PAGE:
With the Kentucky Derby coming up on May 6, followed by the other Triple Crown races, the Preakness Stakes on May 20, and the Belmont Stakes on June 10, all eyes will be on the horses, their owners and trainers, and for only a small percentage, usually the race diehards, the jockeys.
A typical day for a typical jockey means getting up at 5 a.m., eating only a small amount for breakfast, most protein (gotta keep that weight to around 108-118 lbs.), getting to the track around 6 a.m., check to see which horses you may be riding that day (if it’s race day), make their way to the track to “breeze,” or work out a horse or two, back to the jockeys’ room, where he will pass the time, study the race forms and banter with other jockeys or consult with his agent, who books the races.
Cutting or maintaining weight is a constant for jockeys, who not only have to stay in top physical shape — they are 110-pound men on 1,200-lb. beasts that are going 40 mph, after all — but need to stay under the 120-lb. limit.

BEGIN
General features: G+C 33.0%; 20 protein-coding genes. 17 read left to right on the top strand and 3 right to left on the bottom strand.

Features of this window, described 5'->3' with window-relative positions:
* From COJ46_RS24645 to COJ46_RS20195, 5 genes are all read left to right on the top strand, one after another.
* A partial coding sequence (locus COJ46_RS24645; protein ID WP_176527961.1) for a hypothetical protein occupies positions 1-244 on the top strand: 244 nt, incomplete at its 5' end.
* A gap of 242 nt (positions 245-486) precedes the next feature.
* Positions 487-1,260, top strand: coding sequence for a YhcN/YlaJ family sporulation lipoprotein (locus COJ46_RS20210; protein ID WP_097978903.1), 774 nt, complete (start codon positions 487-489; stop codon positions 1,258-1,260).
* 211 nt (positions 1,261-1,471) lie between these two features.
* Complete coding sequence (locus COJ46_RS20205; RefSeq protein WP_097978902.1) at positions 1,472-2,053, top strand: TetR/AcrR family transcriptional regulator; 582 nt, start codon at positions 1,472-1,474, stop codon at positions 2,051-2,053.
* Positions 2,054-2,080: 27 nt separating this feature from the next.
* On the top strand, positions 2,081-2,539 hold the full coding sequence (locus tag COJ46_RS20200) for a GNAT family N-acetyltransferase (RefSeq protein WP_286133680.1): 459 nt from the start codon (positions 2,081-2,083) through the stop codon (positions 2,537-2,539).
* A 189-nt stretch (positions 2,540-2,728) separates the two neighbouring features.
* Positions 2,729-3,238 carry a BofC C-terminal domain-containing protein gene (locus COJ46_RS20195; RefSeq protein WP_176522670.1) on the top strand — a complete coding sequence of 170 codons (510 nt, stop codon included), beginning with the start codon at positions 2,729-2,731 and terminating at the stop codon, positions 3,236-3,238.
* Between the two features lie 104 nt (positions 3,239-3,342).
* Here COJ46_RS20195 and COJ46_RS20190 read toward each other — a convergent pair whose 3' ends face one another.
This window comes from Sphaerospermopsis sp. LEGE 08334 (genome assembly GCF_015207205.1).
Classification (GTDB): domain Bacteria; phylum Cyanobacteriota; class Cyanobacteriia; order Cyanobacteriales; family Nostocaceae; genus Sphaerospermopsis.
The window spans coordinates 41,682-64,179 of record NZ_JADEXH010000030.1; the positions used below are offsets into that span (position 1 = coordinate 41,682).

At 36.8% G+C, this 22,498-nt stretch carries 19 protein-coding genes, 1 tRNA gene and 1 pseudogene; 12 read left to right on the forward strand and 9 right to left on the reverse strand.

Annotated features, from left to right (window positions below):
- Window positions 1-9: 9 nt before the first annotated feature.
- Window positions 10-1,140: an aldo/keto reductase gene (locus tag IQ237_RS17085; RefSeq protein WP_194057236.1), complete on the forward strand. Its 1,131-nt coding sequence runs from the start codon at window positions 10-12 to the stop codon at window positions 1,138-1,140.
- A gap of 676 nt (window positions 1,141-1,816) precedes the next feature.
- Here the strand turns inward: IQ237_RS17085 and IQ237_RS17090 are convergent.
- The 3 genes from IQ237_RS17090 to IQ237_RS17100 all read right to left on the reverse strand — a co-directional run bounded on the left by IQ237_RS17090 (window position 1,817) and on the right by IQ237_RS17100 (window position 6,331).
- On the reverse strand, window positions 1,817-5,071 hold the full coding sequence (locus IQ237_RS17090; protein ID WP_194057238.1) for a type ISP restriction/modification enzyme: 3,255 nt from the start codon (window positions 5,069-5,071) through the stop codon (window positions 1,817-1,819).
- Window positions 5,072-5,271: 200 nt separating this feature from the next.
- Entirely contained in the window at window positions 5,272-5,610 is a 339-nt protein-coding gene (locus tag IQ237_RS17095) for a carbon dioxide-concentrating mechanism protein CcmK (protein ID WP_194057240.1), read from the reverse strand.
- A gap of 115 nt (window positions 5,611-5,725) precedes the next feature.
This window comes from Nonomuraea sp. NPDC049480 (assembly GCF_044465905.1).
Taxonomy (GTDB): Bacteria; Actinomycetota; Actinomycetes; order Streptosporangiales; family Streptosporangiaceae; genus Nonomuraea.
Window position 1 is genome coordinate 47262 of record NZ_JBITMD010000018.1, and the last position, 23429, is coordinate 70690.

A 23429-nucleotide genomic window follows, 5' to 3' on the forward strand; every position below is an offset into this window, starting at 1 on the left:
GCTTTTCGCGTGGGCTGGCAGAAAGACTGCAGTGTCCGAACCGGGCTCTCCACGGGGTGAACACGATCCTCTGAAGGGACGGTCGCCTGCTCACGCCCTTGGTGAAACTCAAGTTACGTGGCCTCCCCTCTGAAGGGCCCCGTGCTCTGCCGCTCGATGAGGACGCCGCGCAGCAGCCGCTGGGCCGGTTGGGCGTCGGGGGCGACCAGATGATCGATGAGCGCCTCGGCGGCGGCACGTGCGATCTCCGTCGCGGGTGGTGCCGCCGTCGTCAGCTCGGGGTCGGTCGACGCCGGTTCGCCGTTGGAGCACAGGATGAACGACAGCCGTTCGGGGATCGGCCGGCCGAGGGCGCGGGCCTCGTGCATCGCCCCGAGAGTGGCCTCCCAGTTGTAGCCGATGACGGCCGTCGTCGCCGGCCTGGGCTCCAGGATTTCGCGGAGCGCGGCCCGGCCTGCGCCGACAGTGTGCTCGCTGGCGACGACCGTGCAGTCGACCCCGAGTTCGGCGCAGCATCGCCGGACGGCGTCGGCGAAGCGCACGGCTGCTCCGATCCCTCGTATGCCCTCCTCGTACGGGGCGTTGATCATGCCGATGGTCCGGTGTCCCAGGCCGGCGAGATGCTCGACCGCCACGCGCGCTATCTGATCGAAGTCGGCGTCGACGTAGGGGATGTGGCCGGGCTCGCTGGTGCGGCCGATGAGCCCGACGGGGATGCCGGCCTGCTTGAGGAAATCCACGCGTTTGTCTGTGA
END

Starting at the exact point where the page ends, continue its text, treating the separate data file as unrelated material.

They even try to do this on non-race days, so they don’t have to use the sweat inducing “hot box” at the track to lose weight, which can also sap their strength. No giant carne asada burritos with sour cream and guacamole for these guys!
Brazilian jockey Leandro Goncalves, for example, only eats red meat and a couple of eggs for breakfast, has one cup of coffee, no lunch and before a race, just an energy bar. He admitted to a newspaper reporter in 2015, that he had his first burrito in seven years! “I paid for it in the hot box,” he added.
Injury is also a constant for jockeys. Even relatively minor injuries such as sprains and strains, which account for 26 percent of injuries according to the Jockey’s Guild, can have a major impact on how a race is run. Imagine trying to rein in a horse more than 10 times your weight going at top speed with a dozen other rampaging behemoths.
According to the guild, fractures account for 25 percent of injuries, concussions at 9 percent, and, not to be morbid, 150 jockeys have died in North America since 1940.